January 15, 2014 10:14:08 AM
The Columbus Rotary Club, like most civic organizations, keep to a pretty tight schedule during its weekly luncheons. The program starts promptly at noon and ends just as promptly at 1 p.m. Tuesdays are work days, after all.
Because of those time constraints, it is often difficult for the featured speaker to go into any great detail on the subject.
That was the case Tuesday when Linda Southward and Colleen McKee of Mississippi State University's Social Science Research Center went over data collected from the 2013 Mississippi Kids Count, an organization funded through grants that focuses on children's health, education, economic well-being and family/community.
For 45 minutes or so, Southward and McKee, breezed through the statistical information collected over the past year. It should surprise no one that few of the numbers were encouraging, although Southward did acknowledge that Mississippi has moved from 50th to 49th in the national assessment, which represents some progress, at least.
Despite the time crunch, there were two sets of data where the cause-and-effect relationship were clearly apparent.
First, the data shows that Mississippi has the second highest teen birth-rate in the nation. Nationally, the teen birth rate per thousand births is 31.3. In Mississippi, the rate is 50.2.
Second, in their polling McKee and Southward discovered that 92 percent of parents favored teaching kids about contraception in schools. In 2011, the Legislature passed a law requiring all school districts to choose a sex education policy. Districts could choose a program that included information about contraception, a curriculum called "Abstinence Plus" or an "Abstinence Only" curriculum that does not teach about contraception.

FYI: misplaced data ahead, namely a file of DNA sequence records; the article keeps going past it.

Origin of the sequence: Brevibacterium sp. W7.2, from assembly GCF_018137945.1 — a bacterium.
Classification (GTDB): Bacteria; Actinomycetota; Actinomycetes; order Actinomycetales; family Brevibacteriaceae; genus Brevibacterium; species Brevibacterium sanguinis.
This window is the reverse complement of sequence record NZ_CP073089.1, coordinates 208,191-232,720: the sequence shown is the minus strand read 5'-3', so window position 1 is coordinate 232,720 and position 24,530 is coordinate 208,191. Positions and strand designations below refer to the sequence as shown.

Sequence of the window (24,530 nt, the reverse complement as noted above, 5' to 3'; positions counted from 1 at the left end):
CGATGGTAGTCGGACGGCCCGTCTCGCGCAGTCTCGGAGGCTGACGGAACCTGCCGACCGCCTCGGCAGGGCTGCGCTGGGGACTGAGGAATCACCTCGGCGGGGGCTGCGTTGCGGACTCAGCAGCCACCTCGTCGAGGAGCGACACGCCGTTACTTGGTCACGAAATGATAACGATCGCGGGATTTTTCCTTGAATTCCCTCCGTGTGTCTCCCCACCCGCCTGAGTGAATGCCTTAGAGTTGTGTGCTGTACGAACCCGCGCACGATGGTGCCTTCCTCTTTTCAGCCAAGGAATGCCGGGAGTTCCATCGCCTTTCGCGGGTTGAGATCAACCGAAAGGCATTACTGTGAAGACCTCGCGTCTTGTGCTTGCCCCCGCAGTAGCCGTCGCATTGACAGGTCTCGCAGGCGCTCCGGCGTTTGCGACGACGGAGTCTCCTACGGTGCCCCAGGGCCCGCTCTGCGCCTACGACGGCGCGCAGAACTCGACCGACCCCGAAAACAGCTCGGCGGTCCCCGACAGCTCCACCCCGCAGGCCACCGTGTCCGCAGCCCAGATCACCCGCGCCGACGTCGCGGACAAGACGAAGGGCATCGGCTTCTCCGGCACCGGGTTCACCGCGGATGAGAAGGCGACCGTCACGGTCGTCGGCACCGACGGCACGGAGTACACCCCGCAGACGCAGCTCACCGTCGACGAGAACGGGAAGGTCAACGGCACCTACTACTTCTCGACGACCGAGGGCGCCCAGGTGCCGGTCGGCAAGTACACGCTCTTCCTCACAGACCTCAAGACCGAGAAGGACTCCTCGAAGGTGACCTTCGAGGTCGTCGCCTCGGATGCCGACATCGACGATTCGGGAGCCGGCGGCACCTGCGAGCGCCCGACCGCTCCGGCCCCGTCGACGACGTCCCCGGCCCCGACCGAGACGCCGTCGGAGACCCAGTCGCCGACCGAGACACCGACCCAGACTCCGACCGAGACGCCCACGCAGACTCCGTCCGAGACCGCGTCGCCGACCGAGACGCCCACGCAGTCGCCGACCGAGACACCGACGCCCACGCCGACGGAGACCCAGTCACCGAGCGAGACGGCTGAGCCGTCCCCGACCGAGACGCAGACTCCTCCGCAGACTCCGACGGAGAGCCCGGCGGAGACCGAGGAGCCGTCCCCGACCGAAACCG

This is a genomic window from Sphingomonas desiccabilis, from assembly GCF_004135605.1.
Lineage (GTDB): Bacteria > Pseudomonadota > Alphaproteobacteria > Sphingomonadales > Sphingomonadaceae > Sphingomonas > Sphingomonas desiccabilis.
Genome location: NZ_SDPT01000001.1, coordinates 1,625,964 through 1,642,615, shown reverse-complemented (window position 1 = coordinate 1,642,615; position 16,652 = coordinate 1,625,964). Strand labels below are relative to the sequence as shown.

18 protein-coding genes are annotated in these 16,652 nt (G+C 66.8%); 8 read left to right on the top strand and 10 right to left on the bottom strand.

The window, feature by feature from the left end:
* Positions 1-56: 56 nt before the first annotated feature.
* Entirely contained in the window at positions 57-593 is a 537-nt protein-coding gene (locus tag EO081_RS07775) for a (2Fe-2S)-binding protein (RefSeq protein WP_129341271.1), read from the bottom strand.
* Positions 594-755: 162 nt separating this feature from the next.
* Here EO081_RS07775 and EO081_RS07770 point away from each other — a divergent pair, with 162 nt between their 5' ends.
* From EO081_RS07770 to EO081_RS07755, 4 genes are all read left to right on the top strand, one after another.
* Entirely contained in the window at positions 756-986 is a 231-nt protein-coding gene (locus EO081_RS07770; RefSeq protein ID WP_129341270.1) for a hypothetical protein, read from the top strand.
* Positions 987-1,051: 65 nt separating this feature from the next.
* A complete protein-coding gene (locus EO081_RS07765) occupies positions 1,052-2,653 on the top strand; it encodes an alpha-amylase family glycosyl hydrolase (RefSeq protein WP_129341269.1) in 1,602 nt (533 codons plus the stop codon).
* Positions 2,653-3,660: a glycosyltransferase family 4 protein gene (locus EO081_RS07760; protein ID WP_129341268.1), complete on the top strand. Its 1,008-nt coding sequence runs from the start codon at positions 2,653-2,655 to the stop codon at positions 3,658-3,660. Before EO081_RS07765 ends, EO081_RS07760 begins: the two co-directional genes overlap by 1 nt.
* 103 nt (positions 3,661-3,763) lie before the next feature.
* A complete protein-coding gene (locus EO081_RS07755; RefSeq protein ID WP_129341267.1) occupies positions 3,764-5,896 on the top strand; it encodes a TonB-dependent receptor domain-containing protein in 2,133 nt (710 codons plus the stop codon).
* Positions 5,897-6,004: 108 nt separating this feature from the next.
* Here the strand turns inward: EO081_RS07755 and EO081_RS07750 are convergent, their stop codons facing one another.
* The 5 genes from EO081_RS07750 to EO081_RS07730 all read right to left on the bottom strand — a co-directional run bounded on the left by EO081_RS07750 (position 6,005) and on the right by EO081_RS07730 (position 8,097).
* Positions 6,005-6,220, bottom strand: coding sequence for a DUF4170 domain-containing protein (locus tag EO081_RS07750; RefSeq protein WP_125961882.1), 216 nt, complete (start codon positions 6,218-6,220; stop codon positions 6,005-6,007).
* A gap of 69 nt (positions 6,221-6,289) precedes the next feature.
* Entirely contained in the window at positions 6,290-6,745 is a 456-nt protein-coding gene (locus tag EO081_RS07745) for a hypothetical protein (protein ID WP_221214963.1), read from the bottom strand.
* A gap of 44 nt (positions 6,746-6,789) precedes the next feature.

Yet while 92 percent of parents preferred "Abstinence Plus," only 47 percent of the state's school districts have adopted that approach. The Columbus Municipal School District and the Starkville School District are the only districts in the Golden Triangle that adopted "Abstinence Plus." Oktibbeha County teaches "Abstinence Only" for its lower grades and "Abstinence Plus" for older students.
Lowndes, Clay and Noxubee counties teach "Abstinence Only" for all students.
It leads to a reasonable question: If an overwhelming percentage of parents favor teaching contraception in our schools, why are so many school districts declining to do so?
The most likely answer is that those decision were not based on the practical reality of the crisis our state faces, but rather on the belief that if we teach children about contraception, we are somehow encouraging teens to have sex.
It is a deeply flawed argument, of course. Teen sex has never needed much encouragement in the first place. Second, our state has been teaching "Abstinence Only," officially or unofficially, since the inception of our school system. We see what the result of that approach has been -- a teen birth rate that has reached epidemic proportions. Every taxpayer in the state shares the social and economic costs of this epidemic.
If Mississippi is going to take this issue seriously, it must approach the issue in a direct, practical manner. Clearly, the same old approach will yield the same old results.
The time for moralizing over the behavior of our children has past.
It is time to face the practical reality. If we want to stem the tide of teen pregnancy and all the ills that come as a result, we must give our teens more information, not less.
It would be truly wonderful if "Abstinence Only" worked.
The data confirms beyond any reasonable doubt that it does not and will not.
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